Will The EU's Migrant Crisis Drift Northward?

By Dan Cadman on June 2, 2016

I suppose it was only a matter of time: Migrants moving up through Europe, having successfully negotiated the Mediterranean or Aegean Seas, or the land route through Eastern Europe, arrive at the northern shore of the continent and then set their sights on crossing the next body of water to penetrate the British Isles.

And why not? After all, at its widest, only about 150 miles separate the United Kingdom (UK) from the continent; at its narrowest, it is just a hair wider than 20 miles — thus the French name for the channel: La Manche ("the Sleeve").

In this regard, British newspapers are reporting two things:

First, that a group of 18 smuggled Albanians were rescued in the Channel by the Royal Navy, and that a couple of British men have been charged with attempting to smuggle them;

Second, that the UK is much more vulnerable to alien smuggling breaches than generally believed and that until recently British officialdom (having sent a goodly portion of its limited maritime resources to help the EU with its Med/Aegean crisis) has been wont to disregard the problem despite warnings from Border Force inspectors (see here and here).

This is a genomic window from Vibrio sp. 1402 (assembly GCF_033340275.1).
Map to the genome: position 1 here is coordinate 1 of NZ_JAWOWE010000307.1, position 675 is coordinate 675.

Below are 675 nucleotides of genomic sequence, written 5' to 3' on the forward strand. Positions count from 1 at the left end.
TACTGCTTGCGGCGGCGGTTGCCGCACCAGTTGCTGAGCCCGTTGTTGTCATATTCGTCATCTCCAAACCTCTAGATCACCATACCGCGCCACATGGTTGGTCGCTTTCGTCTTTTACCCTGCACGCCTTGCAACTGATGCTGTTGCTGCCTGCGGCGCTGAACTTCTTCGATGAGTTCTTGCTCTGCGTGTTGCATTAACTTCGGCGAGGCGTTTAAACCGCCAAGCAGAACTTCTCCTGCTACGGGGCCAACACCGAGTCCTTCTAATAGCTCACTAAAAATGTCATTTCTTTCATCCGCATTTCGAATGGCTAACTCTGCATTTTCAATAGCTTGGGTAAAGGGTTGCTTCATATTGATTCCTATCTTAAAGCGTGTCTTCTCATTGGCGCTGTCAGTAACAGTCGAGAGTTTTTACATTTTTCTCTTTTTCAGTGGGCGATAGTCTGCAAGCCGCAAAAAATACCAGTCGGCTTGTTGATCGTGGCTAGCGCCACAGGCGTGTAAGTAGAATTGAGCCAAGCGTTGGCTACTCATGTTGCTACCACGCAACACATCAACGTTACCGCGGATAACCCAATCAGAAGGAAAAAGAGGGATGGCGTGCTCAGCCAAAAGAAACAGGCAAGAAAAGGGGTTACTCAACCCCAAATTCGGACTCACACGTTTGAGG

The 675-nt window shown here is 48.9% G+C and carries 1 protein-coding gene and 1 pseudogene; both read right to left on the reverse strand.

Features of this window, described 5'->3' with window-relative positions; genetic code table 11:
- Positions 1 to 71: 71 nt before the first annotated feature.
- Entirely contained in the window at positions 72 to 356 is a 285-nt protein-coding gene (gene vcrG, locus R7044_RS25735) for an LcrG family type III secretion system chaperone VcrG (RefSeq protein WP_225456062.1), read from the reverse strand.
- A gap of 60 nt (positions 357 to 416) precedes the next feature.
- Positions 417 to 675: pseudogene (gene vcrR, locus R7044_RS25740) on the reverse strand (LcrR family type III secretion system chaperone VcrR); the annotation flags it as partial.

Although these interdicted migrants were Eastern Europeans, and not Syrians, Iraqis, or others who have made the "crisis" trek, it would be foolish to believe anything except that once intended migrants from anywhere start plying the waters of the Channel and pointing the way northward literally and figuratively to others, the floodgates will open. The effectiveness of Britain's response then will depend heavily on two factors: the will to react quickly and appropriately, and the capacity to do so.

As to the capacity: British leaders such as Prime Minister David Cameron, who have invested their political chits in persuading voters to remain in the European Union in this month's referendum, are scrambling to bolster the undermanned and shaky cadre of anti-smuggling officers and vessels, lest this exposure of vulnerability tilt the vote toward "Brexit" (the nickname for Britain's exit from the EU). Border Forces are being given new arrest powers, and new patrol boats are under construction.

As to reacting quickly and appropriately? That remains to be seen. If Britain makes the EU's mistake and engages in migrant "rescue and resettlement" as if the two concepts are a package deal, they will quickly lose control. Effective border controls inevitably rest on the principle of removal and repatriation for all but legitimate refugees. Being able to intelligently distinguish them from the masses becomes the bright line test that many nations fail.